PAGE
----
The water is home to the vast majority of life in Phang Nga Bay. The aquatic food chain starts with debris from the mangrove trees. Old bark and leaves fall into the water, where they form a layer of nutritious sediment. That provides nutrients for several species and helps algae to grow, which feeds snails. Larger crustaceans, such as the striking Fiddler Crab, also feed on the algae. They can be seen in huge numbers when the tide is out, and they form a valuable source of food for the larger creatures in the area.
Fish form the next few links in the chain. Some of them, such as mullet, will eat the leaves and other sediment that fall into the water. Others eat crustaceans, or smaller fish in the bay. The little fish will hide among the mangrove roots to avoid the bigger fish. The entire area is sheltered, so all of the fish use it as their breeding grounds. That means that the mangrove ecosystem is vital for maintaining healthy fish populations in other areas. Many of those fish are popular with fishermen, which makes the area vital for supporting human activities as well.
Phang Nga bay is teeming with fish and other aquatic life, but there is also plenty of action above the water. Herons, egrets, and other species that feed on fish live among the mangroves because they can always find plenty of food in the area. This type of environment is great for birdwatchers, since there are more than 200 bird species living in the mangrove forests of Thailand!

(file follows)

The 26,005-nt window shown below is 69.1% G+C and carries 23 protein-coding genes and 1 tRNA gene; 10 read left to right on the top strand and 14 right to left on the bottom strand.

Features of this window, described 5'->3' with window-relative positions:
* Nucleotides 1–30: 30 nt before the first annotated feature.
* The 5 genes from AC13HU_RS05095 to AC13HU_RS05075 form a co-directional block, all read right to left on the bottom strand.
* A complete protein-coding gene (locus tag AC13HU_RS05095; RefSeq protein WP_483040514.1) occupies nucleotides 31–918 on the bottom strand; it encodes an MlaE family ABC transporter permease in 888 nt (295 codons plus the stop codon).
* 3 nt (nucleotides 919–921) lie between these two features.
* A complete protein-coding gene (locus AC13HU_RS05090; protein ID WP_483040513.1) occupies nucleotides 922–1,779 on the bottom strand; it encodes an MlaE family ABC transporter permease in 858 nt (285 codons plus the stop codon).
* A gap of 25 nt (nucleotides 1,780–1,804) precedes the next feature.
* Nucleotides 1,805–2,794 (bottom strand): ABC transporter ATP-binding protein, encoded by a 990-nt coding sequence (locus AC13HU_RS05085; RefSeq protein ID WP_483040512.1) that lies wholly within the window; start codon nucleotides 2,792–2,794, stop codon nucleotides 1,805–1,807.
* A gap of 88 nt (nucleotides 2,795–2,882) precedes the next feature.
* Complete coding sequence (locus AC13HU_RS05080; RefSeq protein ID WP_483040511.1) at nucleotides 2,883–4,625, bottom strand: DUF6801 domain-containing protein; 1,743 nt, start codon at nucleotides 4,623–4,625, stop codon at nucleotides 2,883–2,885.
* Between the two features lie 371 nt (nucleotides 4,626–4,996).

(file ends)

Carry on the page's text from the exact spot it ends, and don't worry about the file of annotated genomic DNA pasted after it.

Bats are also common. Flying foxes, or fruit bats, are the most important of those species. They feed on the fruit that grows in the area, and they also serve as pollinators for many of the trees. Some species also use other pollinators, but the bats are the only option for many species. If the bats ever ran into trouble, those plants would quickly die out as they failed to reproduce. Fortunately, the mangrove trees provide a safe environment for the bats to live and multiply.
Even monkeys can find a place to live in a mangrove forest! Crab-eating macaques devour the crustaceans when they get them, but they will also eat plants and almost anything else that they can find. Otters occasionally compete with them for the crabs, so it is a good thing they can get other sources of food!
One creature that tends to be rarer than people expect in this area is the humble mosquito. They struggle to lay their eggs anywhere outside of the inter-tidal zone at the edge of the forest. Some of them do get in, especially in places where humans have littered, but there are plenty of birds in the area that love to eat them. Mosquitoes certainly do show up in the area from time to time, but the population stays fairly low, so they remain a simple part of the ecosystem rather than a serious pest.
The Human Element
Humans may not spend their entire lives among the mangrove trees, but they are still part of the system. Many of Thailand’s mangrove ecosystems are under the government’s protection as parks or nature reserves. That ensures that everyone can get a chance to enjoy the environment and learn about its unique qualities. Scientists are still learning more about these regions, and tourists get a chance to see the unique sights and learn more about the way that nature works. A trip into the mangroves is a unique opportunity, and one that brings enough joy to people that they will always want to protect the region. It is simple another type of symbiosis!
If you want to temporarily escape from the pressures and stresses of your modern existence, there’s probably no better place on this planet than Phang Nga.